Recently another skunk owner forwarded me a packet of pet skunk information written by a Veterinarian regarding the care of pet skunks. She was given the packet when she brought two of her skunks for their annuals. At first, I thought it can’t be bad as I know the Veterinarian who wrote it. Then I read it and realized it must have been written prior to her becoming experienced with skunks. I searched for a date to verify that but there was none.
Some of the things mentioned as ok are actually health or safety issues. For instance, if you use litter for your skunk, make sure you do NOT use pine or clumping clay litters. Yesterday news is a better choice for skunks as they may ingest it. View product here. Puppy pads or the use of newspaper to line the litter boxes are easy and inexpensive.
Another recommendation was to feed the skunk a small amount of dog food that would not bring them the recommended protein and fat percentages noted they needed. Interesting that the name brands of the foods are brands commonly sold by Veterinarians. There have been multiple recalls of those brands and they are known to contain grains (which skunks should not be fed) and GMOs (genetically modified organisms).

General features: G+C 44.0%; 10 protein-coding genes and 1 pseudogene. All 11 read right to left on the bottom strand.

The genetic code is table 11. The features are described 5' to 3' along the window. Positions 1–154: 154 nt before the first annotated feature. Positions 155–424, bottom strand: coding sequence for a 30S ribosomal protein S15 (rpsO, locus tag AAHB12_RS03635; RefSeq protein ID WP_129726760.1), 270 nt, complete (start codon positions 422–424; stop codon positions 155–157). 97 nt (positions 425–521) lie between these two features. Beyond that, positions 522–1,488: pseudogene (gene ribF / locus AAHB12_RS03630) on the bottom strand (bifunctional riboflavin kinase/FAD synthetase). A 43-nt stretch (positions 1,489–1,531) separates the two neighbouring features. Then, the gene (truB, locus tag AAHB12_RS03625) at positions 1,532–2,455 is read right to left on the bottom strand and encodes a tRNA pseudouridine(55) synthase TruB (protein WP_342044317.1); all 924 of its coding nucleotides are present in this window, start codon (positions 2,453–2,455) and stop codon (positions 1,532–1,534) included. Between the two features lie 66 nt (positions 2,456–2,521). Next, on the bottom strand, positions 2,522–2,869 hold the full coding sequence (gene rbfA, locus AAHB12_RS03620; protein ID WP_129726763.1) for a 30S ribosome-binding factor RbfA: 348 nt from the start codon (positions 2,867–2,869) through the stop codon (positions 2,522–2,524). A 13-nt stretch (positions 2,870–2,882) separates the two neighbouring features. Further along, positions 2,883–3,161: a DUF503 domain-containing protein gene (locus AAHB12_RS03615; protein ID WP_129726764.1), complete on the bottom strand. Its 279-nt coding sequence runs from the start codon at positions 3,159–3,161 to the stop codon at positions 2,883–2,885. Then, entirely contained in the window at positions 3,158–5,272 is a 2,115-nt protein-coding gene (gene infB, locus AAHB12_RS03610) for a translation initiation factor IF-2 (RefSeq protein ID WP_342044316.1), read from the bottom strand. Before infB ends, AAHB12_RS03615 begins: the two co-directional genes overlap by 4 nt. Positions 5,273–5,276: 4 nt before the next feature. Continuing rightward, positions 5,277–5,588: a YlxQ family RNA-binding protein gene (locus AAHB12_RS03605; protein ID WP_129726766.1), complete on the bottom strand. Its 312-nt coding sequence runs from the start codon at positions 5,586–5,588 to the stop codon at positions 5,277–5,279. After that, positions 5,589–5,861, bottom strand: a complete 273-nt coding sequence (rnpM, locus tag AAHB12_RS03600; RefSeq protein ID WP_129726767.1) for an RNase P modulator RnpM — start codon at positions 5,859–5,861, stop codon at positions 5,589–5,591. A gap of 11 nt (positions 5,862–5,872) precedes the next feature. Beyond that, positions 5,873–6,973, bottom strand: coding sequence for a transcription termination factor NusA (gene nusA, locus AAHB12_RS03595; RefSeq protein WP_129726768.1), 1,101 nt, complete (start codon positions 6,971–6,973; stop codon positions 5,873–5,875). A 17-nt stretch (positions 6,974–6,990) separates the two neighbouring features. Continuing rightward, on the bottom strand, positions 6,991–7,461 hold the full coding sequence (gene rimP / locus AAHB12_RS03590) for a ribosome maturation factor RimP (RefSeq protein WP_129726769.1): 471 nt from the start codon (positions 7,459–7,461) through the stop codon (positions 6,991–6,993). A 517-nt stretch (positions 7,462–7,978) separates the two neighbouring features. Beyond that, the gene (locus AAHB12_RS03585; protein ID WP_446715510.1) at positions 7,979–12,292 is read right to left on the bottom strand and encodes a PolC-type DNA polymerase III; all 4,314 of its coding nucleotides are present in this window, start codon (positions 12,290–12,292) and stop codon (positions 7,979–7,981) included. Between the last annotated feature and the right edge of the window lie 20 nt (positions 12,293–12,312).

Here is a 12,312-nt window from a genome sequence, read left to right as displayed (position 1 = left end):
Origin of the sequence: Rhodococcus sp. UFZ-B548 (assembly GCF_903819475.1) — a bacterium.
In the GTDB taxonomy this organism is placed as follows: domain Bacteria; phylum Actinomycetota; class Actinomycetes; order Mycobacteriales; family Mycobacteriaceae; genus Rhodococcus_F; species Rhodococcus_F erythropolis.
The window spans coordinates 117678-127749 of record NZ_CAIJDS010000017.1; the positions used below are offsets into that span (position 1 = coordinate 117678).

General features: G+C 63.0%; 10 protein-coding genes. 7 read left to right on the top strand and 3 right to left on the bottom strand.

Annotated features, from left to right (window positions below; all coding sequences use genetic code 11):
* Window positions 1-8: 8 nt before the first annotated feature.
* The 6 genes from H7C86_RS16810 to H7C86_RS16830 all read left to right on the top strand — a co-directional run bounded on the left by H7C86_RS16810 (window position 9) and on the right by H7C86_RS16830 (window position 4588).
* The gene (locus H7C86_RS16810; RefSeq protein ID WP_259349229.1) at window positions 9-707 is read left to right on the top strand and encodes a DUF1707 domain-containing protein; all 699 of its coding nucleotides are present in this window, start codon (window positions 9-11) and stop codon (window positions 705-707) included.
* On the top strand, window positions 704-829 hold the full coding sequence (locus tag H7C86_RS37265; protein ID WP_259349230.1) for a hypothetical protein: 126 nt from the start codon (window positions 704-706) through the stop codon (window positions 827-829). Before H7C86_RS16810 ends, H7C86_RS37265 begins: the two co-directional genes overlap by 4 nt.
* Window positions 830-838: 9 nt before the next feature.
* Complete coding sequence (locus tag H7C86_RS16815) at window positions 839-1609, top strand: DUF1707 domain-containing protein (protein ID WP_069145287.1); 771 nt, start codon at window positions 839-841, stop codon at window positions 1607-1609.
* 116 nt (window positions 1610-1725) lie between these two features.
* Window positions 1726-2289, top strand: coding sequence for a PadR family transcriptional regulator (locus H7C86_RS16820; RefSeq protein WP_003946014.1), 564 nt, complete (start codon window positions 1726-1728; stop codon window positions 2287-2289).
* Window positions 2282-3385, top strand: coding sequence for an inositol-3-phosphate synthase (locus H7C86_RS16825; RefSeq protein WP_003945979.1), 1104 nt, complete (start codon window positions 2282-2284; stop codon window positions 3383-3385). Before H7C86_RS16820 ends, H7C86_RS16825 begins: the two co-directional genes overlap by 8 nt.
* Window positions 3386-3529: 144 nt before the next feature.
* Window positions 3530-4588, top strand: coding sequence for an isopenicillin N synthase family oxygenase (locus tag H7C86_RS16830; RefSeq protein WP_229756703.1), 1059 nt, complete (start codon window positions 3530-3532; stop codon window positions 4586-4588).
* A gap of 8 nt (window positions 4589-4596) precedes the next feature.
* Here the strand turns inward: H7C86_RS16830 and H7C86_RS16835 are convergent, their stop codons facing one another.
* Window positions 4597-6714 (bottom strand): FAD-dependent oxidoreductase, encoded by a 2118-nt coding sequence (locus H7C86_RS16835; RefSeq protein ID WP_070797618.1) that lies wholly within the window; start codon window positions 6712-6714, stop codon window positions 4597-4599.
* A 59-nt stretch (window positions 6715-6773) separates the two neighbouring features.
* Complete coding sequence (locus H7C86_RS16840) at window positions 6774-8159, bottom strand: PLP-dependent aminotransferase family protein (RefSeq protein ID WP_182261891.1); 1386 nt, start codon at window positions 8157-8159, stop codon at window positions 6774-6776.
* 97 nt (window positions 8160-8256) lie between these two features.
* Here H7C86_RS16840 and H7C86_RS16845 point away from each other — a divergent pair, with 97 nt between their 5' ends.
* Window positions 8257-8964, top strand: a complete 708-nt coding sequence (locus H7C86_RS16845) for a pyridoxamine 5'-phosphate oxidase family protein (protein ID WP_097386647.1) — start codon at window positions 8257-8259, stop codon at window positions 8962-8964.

What was the most frightening was the suggestion that the owner feed 2 to 3 grapes per day. Grapes and raisins are known to be fatal to skunks. It is well documented that they are also fatal to dogs. Although the exact substance that causes the toxic reaction is not known, the suspected cause is a type of fungal growth common to grapes. There is no known safe amount for those who think just one or two are ok. Symptoms of grape/raisin toxicity are:
It is very important to understand that all information has an expiration. When you read about something as important as pet skunk care, you need to ask yourself:
Your skunk deserves the best care you can give him or her! Take the time to ask questions until you are satisfied you have the best pet skunk information available to make care decisions. Revisit the topic regularly as new information comes to light. Just because something worked for a skunk you used to have, doesn’t mean you can’t do better.